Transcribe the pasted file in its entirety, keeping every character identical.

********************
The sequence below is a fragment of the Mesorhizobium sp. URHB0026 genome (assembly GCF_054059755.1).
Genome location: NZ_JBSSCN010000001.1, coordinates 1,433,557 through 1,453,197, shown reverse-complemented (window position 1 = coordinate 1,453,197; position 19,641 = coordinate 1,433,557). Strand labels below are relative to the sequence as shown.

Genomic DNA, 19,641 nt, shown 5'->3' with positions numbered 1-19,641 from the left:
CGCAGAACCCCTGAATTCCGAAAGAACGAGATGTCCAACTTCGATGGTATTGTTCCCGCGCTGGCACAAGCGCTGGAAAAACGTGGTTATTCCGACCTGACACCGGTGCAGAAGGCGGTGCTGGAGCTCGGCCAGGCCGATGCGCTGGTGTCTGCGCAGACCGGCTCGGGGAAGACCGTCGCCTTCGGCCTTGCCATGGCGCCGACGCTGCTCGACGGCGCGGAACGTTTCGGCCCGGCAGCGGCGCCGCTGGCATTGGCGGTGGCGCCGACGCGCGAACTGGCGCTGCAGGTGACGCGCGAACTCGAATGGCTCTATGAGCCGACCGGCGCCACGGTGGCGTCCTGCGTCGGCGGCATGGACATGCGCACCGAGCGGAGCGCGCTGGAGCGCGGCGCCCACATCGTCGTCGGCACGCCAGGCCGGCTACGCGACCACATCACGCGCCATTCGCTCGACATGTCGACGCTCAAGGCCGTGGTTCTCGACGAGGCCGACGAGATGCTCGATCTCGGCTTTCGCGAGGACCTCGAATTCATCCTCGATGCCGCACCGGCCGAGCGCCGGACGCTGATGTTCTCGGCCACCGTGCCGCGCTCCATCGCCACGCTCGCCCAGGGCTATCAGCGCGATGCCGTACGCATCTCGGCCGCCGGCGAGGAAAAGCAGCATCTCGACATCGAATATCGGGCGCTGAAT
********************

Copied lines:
The sequence below is a fragment of the Mesorhizobium sp. URHB0026 genome (assembly GCF_054059755.1).
Genome location: NZ_JBSSCN010000001.1, coordinates 1,433,557 through 1,453,197, shown reverse-complemented (window position 1 = coordinate 1,453,197; position 19,641 = coordinate 1,433,557). Strand labels below are relative to the sequence as shown.

Genomic DNA, 19,641 nt, shown 5'->3' with positions numbered 1-19,641 from the left:
CGCAGAACCCCTGAATTCCGAAAGAACGAGATGTCCAACTTCGATGGTATTGTTCCCGCGCTGGCACAAGCGCTGGAAAAACGTGGTTATTCCGACCTGACACCGGTGCAGAAGGCGGTGCTGGAGCTCGGCCAGGCCGATGCGCTGGTGTCTGCGCAGACCGGCTCGGGGAAGACCGTCGCCTTCGGCCTTGCCATGGCGCCGACGCTGCTCGACGGCGCGGAACGTTTCGGCCCGGCAGCGGCGCCGCTGGCATTGGCGGTGGCGCCGACGCGCGAACTGGCGCTGCAGGTGACGCGCGAACTCGAATGGCTCTATGAGCCGACCGGCGCCACGGTGGCGTCCTGCGTCGGCGGCATGGACATGCGCACCGAGCGGAGCGCGCTGGAGCGCGGCGCCCACATCGTCGTCGGCACGCCAGGCCGGCTACGCGACCACATCACGCGCCATTCGCTCGACATGTCGACGCTCAAGGCCGTGGTTCTCGACGAGGCCGACGAGATGCTCGATCTCGGCTTTCGCGAGGACCTCGAATTCATCCTCGATGCCGCACCGGCCGAGCGCCGGACGCTGATGTTCTCGGCCACCGTGCCGCGCTCCATCGCCACGCTCGCCCAGGGCTATCAGCGCGATGCCGTACGCATCTCGGCCGCCGGCGAGGAAAAGCAGCATCTCGACATCGAATATCGGGCGCTGAAT